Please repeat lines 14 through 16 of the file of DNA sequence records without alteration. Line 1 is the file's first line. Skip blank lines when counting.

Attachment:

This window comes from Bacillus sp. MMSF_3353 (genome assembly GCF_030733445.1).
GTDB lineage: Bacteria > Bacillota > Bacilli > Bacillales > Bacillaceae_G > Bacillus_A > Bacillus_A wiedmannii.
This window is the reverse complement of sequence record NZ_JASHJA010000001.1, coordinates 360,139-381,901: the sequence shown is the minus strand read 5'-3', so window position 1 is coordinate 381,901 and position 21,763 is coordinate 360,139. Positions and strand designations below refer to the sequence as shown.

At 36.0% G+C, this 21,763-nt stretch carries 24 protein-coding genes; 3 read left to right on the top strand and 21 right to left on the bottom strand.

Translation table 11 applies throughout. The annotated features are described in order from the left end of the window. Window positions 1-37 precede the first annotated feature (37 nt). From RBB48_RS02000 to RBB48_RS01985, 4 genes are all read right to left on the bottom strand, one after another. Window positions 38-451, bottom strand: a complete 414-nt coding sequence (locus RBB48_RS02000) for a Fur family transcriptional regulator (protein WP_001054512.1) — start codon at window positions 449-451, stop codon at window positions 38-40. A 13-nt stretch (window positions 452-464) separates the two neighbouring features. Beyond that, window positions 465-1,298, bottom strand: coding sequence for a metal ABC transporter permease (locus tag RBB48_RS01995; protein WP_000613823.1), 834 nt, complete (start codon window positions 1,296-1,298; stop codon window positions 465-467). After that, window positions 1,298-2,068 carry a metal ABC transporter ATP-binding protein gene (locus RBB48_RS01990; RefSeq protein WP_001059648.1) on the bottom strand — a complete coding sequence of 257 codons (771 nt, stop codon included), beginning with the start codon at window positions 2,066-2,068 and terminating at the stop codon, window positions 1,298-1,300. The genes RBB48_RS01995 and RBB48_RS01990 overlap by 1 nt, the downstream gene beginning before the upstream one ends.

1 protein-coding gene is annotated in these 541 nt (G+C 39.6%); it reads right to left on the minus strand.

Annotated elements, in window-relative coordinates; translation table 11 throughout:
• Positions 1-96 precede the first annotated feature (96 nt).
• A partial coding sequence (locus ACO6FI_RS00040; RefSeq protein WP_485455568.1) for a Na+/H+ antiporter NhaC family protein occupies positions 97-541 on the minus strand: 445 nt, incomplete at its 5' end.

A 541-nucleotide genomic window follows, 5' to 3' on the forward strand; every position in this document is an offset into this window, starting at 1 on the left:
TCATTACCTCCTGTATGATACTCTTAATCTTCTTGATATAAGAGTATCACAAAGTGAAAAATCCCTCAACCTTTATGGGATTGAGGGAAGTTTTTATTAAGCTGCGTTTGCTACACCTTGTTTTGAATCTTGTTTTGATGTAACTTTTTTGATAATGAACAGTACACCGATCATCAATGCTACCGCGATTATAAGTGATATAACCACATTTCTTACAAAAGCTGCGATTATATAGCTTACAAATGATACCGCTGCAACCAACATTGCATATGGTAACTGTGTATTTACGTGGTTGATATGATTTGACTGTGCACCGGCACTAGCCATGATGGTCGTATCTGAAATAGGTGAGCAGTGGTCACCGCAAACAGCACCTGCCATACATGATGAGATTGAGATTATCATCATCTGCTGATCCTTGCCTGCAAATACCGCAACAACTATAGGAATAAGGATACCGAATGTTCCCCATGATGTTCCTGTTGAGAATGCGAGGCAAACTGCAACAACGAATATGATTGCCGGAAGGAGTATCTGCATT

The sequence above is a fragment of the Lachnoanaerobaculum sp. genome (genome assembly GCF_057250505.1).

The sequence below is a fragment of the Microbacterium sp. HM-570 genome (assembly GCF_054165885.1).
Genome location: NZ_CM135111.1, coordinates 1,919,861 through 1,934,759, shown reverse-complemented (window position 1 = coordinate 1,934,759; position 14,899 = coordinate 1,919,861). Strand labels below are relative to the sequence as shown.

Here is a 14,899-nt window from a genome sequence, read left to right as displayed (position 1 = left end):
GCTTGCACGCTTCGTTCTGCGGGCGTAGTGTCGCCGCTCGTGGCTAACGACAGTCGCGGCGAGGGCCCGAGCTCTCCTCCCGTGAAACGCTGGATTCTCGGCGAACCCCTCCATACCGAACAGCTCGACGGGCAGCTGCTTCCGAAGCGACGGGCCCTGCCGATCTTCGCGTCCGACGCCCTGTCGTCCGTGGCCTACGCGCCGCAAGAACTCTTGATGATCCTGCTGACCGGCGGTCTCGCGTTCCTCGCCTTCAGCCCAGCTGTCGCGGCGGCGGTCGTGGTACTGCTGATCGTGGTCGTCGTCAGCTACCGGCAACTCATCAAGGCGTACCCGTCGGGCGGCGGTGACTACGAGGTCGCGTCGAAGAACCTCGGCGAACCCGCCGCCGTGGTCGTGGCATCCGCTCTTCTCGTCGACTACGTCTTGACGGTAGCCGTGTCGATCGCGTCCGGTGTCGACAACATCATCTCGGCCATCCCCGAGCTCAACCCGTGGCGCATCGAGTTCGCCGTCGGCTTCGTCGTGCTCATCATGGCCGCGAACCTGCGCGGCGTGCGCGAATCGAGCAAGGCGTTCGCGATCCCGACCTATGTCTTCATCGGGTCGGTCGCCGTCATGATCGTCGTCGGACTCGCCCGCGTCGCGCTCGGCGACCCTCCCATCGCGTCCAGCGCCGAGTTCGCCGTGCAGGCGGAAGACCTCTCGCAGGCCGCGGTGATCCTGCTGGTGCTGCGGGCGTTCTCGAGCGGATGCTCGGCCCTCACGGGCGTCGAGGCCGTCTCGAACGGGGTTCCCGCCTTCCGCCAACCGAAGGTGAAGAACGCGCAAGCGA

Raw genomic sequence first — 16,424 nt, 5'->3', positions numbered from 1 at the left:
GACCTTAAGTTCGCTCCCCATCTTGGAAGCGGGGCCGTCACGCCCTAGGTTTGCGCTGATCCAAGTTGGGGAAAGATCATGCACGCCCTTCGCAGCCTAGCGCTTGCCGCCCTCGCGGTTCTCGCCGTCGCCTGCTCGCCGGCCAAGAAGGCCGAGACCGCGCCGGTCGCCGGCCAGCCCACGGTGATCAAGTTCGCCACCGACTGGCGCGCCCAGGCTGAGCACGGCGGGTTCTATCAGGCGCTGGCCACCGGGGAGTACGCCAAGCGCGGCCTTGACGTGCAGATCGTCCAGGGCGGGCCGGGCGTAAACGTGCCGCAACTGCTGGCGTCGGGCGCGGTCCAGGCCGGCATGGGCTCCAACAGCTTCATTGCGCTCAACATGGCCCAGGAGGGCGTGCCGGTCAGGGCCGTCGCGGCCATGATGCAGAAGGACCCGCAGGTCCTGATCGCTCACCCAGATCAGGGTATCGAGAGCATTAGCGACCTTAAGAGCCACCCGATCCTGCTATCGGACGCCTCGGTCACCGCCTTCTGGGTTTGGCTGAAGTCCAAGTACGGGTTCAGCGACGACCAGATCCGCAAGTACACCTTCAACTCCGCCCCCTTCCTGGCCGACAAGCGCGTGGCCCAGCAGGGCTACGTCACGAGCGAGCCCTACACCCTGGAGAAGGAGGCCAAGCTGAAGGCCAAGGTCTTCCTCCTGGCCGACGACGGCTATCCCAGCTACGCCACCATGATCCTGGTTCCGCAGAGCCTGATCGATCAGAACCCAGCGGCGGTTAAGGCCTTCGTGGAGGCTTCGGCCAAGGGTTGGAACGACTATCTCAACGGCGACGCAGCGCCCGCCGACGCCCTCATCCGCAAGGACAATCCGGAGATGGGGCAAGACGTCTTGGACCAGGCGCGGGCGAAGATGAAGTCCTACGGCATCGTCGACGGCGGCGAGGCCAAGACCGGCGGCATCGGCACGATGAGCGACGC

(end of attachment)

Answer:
Genome location: NZ_CM135111.1, coordinates 1,919,861 through 1,934,759, shown reverse-complemented (window position 1 = coordinate 1,934,759; position 14,899 = coordinate 1,919,861). Strand labels below are relative to the sequence as shown.

Here is a 14,899-nt window from a genome sequence, read left to right as displayed (position 1 = left end):
GCTTGCACGCTTCGTTCTGCGGGCGTAGTGTCGCCGCTCGTGGCTAACGACAGTCGCGGCGAGGGCCCGAGCTCTCCTCCCGTGAAACGCTGGATTCTCGGCGAACCCCTCCATACCGAACAGCTCGACGGGCAGCTGCTTCCGAAGCGACGGGCCCTGCCGATCTTCGCGTCCGACGCCCTGTCGTCCGTGGCCTACGCGCCGCAAGAACTCTTGATGATCCTGCTGACCGGCGGTCTCGCGTTCCTCGCCTTCAGCCCAGCTGTCGCGGCGGCGGTCGTGGTACTGCTGATCGTGGTCGTCGTCAGCTACCGGCAACTCATCAAGGCGTACCCGTCGGGCGGCGGTGACTACGAGGTCGCGTCGAAGAACCTCGGCGAACCCGCCGCCGTGGTCGTGGCATCCGCTCTTCTCGTCGACTACGTCTTGACGGTAGCCGTGTCGATCGCGTCCGGTGTCGACAACATCATCTCGGCCATCCCCGAGCTCAACCCGTGGCGCATCGAGTTCGCCGTCGGCTTCGTCGTGCTCATCATGGCCGCGAACCTGCGCGGCGTGCGCGAATCGAGCAAGGCGTTCGCGATCCCGACCTATGTCTTCATCGGGTCGGTCGCCGTCATGATCGTCGTCGGACTCGCCCGCGTCGCGCTCGGCGACCCTCCCATCGCGTCCAGCGCCGAGTTCGCCGTGCAGGCGGAAGACCTCTCGCAGGCCGCGGTGATCCTGCTGGTGCTGCGGGCGTTCTCGAGCGGATGCTCGGCCCTCACGGGCGTCGAGGCCGTCTCGAACGGGGTTCCCGCCTTCCGCCAACCGAAGGTGAAGAACGCGCAAGCGA